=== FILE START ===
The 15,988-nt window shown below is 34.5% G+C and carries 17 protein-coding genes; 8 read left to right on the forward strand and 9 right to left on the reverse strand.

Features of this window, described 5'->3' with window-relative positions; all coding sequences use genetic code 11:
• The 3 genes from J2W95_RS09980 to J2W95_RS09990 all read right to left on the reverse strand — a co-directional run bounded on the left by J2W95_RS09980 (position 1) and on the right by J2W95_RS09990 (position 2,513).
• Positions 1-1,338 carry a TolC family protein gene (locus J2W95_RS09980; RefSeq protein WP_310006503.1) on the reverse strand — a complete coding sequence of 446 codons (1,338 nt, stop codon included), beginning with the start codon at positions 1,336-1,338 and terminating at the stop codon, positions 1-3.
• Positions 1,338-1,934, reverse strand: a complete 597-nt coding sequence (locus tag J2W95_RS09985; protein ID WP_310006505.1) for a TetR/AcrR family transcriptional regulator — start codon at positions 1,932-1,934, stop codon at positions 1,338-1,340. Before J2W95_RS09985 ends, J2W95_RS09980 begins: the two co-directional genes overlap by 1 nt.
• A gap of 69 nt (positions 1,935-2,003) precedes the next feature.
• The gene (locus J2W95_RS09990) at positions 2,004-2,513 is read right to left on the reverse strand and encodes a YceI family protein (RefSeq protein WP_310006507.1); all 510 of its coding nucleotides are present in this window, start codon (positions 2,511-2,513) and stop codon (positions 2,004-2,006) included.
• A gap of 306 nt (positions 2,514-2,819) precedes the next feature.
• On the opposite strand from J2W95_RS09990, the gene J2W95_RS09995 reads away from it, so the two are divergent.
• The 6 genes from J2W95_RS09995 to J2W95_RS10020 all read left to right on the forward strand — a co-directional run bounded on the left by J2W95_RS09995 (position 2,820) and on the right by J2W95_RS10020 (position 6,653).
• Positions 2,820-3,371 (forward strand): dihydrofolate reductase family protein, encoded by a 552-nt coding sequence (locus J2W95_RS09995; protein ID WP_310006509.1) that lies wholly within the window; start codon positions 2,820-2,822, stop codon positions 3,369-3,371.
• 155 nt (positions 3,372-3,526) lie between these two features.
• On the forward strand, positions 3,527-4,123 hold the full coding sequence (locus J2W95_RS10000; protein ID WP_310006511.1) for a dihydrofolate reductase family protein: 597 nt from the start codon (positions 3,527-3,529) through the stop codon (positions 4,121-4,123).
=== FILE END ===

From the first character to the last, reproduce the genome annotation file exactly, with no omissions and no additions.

The 15,988-nt window shown below is 34.5% G+C and carries 17 protein-coding genes; 8 read left to right on the forward strand and 9 right to left on the reverse strand.

Features of this window, described 5'->3' with window-relative positions; all coding sequences use genetic code 11:
• The 3 genes from J2W95_RS09980 to J2W95_RS09990 all read right to left on the reverse strand — a co-directional run bounded on the left by J2W95_RS09980 (position 1) and on the right by J2W95_RS09990 (position 2,513).
• Positions 1-1,338 carry a TolC family protein gene (locus J2W95_RS09980; RefSeq protein WP_310006503.1) on the reverse strand — a complete coding sequence of 446 codons (1,338 nt, stop codon included), beginning with the start codon at positions 1,336-1,338 and terminating at the stop codon, positions 1-3.
• Positions 1,338-1,934, reverse strand: a complete 597-nt coding sequence (locus tag J2W95_RS09985; protein ID WP_310006505.1) for a TetR/AcrR family transcriptional regulator — start codon at positions 1,932-1,934, stop codon at positions 1,338-1,340. Before J2W95_RS09985 ends, J2W95_RS09980 begins: the two co-directional genes overlap by 1 nt.
• A gap of 69 nt (positions 1,935-2,003) precedes the next feature.
• The gene (locus J2W95_RS09990) at positions 2,004-2,513 is read right to left on the reverse strand and encodes a YceI family protein (RefSeq protein WP_310006507.1); all 510 of its coding nucleotides are present in this window, start codon (positions 2,511-2,513) and stop codon (positions 2,004-2,006) included.
• A gap of 306 nt (positions 2,514-2,819) precedes the next feature.
• On the opposite strand from J2W95_RS09990, the gene J2W95_RS09995 reads away from it, so the two are divergent.
• The 6 genes from J2W95_RS09995 to J2W95_RS10020 all read left to right on the forward strand — a co-directional run bounded on the left by J2W95_RS09995 (position 2,820) and on the right by J2W95_RS10020 (position 6,653).
• Positions 2,820-3,371 (forward strand): dihydrofolate reductase family protein, encoded by a 552-nt coding sequence (locus J2W95_RS09995; protein ID WP_310006509.1) that lies wholly within the window; start codon positions 2,820-2,822, stop codon positions 3,369-3,371.
• 155 nt (positions 3,372-3,526) lie between these two features.
• On the forward strand, positions 3,527-4,123 hold the full coding sequence (locus J2W95_RS10000; protein ID WP_310006511.1) for a dihydrofolate reductase family protein: 597 nt from the start codon (positions 3,527-3,529) through the stop codon (positions 4,121-4,123).